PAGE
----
The Beatles had it right–the long and winding road leads us somewhere.
The challenge is we don’t always know where that path is taking us.
While in Wisconsin recently, my sisters and I went to Gills Rock, a place photographed countless times during different seasons because of the winding road surrounded by magnificent deciduous trees that robe themselves in glorious shades of green in spring and summer, lacy branches that trace the grey skies and snow in winter, and brilliant bursts of colors in fall.
It was incredible.
This road is as winding as I’ve ever seen, rivaled by Lombard Street in San Francisco, known for its crookedness.
There aren’t the trees on Lombard Street.
Our grand idea of taking time to walk a bit of the road and get pictures like I’d seen others take was a bit naive.
There were a bunch of other folks who had the same thought. Many of them stood in the middle of the road to get a centered shot. Blocking the view for those of us who graciously stood on the side, not wanting to be in someone else’s picture.
And then there were the cars. It is a road, after all, and they kept coming up and going down. Not realizing–or caring–that they were messing up the possibilities of beautiful photography.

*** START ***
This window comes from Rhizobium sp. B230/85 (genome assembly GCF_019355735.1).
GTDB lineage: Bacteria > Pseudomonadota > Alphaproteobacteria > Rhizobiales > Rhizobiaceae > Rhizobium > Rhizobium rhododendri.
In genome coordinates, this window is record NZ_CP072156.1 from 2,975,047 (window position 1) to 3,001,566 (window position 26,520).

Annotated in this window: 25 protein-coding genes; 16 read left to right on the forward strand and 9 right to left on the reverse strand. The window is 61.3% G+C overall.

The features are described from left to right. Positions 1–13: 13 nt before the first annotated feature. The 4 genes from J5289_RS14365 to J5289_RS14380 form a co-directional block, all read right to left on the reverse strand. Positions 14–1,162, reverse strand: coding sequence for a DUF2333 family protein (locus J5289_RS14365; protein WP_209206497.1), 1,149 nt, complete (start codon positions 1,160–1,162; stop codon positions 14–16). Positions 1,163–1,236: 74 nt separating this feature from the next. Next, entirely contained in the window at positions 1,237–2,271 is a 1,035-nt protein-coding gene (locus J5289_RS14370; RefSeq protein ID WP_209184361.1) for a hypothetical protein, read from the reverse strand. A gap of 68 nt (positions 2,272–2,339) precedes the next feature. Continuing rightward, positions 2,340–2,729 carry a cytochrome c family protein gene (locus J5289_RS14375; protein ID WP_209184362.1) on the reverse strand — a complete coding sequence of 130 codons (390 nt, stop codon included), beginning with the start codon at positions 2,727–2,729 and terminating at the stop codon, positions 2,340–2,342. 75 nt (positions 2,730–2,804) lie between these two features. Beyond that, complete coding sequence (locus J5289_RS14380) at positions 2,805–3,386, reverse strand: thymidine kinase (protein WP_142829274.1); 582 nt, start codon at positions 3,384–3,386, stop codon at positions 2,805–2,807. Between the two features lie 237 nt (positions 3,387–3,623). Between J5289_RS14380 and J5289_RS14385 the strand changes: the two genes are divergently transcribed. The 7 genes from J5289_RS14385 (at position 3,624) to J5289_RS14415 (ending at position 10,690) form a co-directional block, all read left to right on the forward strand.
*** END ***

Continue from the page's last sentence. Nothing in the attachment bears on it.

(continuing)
So we waited. In the cold. And this Florida girl doesn’t do cold well.
I talked to a young man sitting on the hood of his car, watching the mayhem around him. He held a camera with a lens the length of an elephant’s trunk.
“How long have you been waiting?”
“About an hour.”
Was he kidding? An hour for a picture?
More people kept coming, standing in the road. The cars kept driving by.
Frustration was building. I was willing to leave.
I walked down the road alone and stood off to the side. Watching. My phone was ready–who needs a fancy camera?–and I took trial pictures with cars and people populating the photos.
I waited. Ready.
It couldn’t have been more than a two-second space of time. The road cleared, and I snapped several pictures.
And then the parade of cars and people resumed.
I don’t fancy myself a photographer. I don’t work at it.
I took a picture.
There were many that didn’t. Today I waited and was prepared.
Every day that road stretches before me, and I have no idea what awaits around each corner. Often I’m frustrated by things I can’t control, that don’t work out the way I’d hoped.
In the waiting there are moments of clarity, joy, gratitude that fill me with a sense of the goodness of God.
He’s on that road with me. Ahead of me and behind me. Present in all my circumstances, good and bad. Waiting to show me His beauty and purpose. Surprising me with His love.
That guy with the camera was still there when we left. Camera in his lap. Maybe he’d get tired of waiting.
We all tire of waiting.
He shows up in the grandest pictures of our lives.